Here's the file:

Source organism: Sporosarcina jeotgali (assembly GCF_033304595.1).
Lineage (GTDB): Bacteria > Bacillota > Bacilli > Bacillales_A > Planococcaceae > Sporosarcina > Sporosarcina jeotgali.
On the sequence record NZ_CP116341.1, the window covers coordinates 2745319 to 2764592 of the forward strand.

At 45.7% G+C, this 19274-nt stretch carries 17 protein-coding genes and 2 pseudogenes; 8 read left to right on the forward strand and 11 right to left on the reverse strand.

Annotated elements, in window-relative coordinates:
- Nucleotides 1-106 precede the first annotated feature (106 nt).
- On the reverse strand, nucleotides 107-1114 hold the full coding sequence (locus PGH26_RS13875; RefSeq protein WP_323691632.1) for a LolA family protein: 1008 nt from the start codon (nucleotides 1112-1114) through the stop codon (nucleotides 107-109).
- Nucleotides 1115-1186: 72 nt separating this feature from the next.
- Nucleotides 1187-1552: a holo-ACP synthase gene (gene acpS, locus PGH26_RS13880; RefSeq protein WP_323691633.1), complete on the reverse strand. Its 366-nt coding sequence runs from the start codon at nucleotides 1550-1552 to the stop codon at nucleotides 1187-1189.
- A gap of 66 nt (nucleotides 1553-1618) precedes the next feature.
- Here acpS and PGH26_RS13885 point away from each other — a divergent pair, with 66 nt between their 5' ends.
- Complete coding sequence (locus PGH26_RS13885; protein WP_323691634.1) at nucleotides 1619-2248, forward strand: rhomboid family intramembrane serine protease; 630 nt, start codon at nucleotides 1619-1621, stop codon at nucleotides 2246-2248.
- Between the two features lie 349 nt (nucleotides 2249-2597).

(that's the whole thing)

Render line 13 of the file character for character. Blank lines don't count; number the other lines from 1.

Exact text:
- Between the two features lie 349 nt (nucleotides 2249-2597).